Home Opinions Why India is disappointed with the Ease of Doing Business rankings

Why India is disappointed with the Ease of Doing Business rankings

The past one or two years have seen India rise rapidly in various rankings:

India was the fastest riser, moving up 16 spots to 39th rank in the World Economic Forum’s Global Competitiveness Index

India’s rank improved by 9 ranks in Transparency International’s International Corruption Perceptions Index.

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India’s rank on the Global Innovation Index improved to 66th position, up from the 2015 rank of being number 81, after five years of continuous slide in its ranking.

India improved its ranking in the World Bank Group’s bi-annual “Logistics Performance Index 2016”, jumping from 54th in 2014 to 35th in 2016.

In November 2015, we had carried a separate report which documented India’s rise in over 7 different ranks worldwide. After seeing its Ease of Doing Business (EODB) rank slip from a high of 116 in 2007, to a low of 142 (134 as per revised methodology) in 2014, for the one year ended June 2015, India saw its rank improve to 130 (revised to 131) in 2015.

Going by the commitment and the efforts shown towards economic reforms, it was expected that India would show similar, if not much better progress this year too in the EODB ranks. In fact, India had even started a state-wise ranking system within India to make states more competitive.

But the release of the latest report by the World Bank shows that India managed to move just 1 place upward. The Government of India expressed its disappointment at this meager improvement, and listed out various reforms which they felt were ignored by the World Bank, which led to a poor improvement in the rank.  The common threads among some of these reforms were these:

1. The reform is still a work-in-progress which has not been fully implemented yet (for example, Insolvency and Bankruptcy Code, GST, etc.)

2. The reform has been implemented, but not been used by a substantial number of users, hence not considered by the World Bank (e.g. Introduction of online single window systems, Introduction and streamlining of INC-29 for company incorporation ,etc.)

3. The reform has been done, but the World Bank has not accepted the documentation (e.g. Elimination of the requirement of a company seal while applying for government registrations, Online registration for ESIC and EPFO registration, etc.)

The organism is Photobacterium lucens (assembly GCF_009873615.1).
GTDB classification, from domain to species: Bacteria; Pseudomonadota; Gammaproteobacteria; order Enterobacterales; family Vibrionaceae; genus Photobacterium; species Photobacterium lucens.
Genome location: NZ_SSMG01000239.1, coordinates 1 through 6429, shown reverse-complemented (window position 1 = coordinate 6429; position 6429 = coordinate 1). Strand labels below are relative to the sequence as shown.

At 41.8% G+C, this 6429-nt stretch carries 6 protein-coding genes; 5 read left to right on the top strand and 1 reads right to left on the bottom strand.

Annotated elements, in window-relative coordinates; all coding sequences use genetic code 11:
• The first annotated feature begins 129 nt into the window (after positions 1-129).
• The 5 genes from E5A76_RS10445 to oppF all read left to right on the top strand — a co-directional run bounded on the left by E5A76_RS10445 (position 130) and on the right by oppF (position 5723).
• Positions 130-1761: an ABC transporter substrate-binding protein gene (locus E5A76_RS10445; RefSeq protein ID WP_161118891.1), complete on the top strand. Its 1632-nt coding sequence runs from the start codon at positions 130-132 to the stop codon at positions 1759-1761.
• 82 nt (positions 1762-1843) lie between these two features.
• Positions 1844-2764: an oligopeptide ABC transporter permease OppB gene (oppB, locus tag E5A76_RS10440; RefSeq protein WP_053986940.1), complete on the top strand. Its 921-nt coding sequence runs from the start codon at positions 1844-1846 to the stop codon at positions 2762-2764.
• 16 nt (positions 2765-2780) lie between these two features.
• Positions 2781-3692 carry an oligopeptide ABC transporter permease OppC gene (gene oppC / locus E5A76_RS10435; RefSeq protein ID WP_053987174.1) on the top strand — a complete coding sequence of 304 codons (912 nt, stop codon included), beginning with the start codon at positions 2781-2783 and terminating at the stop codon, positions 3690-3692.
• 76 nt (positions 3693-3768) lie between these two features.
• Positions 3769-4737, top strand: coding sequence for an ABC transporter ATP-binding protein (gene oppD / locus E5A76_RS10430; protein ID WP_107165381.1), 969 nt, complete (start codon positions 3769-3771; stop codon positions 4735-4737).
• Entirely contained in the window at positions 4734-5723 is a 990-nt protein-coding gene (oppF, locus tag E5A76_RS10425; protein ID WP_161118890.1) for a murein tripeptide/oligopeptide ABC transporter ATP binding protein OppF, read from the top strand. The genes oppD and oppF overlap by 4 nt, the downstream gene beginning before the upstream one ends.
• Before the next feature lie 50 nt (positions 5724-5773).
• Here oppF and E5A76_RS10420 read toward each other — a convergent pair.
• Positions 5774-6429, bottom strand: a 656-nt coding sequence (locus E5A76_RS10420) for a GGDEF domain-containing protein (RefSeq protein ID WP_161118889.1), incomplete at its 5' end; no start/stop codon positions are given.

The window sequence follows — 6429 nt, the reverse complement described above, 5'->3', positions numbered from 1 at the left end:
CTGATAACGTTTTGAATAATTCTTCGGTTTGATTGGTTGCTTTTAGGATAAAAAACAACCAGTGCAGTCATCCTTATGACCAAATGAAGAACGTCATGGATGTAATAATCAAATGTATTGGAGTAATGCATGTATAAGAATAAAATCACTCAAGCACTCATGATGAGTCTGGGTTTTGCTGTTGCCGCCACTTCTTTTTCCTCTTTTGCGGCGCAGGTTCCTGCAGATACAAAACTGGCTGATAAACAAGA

Another factor which could affect India’s rank is the fact that the ranks are based on absolute scores, called Distance to Frontier, an absolute score that measures the gap between a country and the global best practice. So even though India may show a good improvement in the absolute score, its rank may not show commensurate increase if the other countries too put on a good score.

Absolute DTF scores
Absolute DTF scores

As the scores show, since 2014, India has been showing constant improvement in scores year on year, yet the ranks have not improved as much one would have expected.

Further, the studies conducted by the World Bank for this ranking system, are done only in Mumbai in Delhi. To that extent, this rank is essentially of EODB in Mumbai and Delhi rather than India. A quick look at the state-wise ranks of EODB show that if the surveyors had dipped the thermometer in say Andhra Pradesh or Telangana or Gujarat, instead of Delhi and Mumbai, the ranks could have been different:

DIPP Statewise Implementation Scorecard
DIPP Statewise Implementation Scorecard

The EODB rankings also provide granular data, sector-wise, and from this it is clear that India’s improvement this year, has been largely on the back of reforms in the Power sector, which showed a huge jump, as compared to others:

Granular break-up
Granular break-up

The Government’s response also mentions some of the reforms which should impact next year’s rankings. The prime game-changer among them is the ambitious GST. Although the Government feels this will impact the rankings next year, it seems highly unlikely since GST’s earliest implementation date is April 2017, just 2 months before the June 1st cut-off observed by World Bank for their findings. We may again see a scenario like this year, where a reform may have been brought in, but the World Bank doesn’t consider it.

Overall, the signs are encouraging, but also underscore the need to work at an even more frenetic pace. The difficulty of implementing country-wide reforms over a federal country like India can be highlighted by all the troubles faced by GST to become a reality, and the Government must tread this path for many such pan-India reforms.

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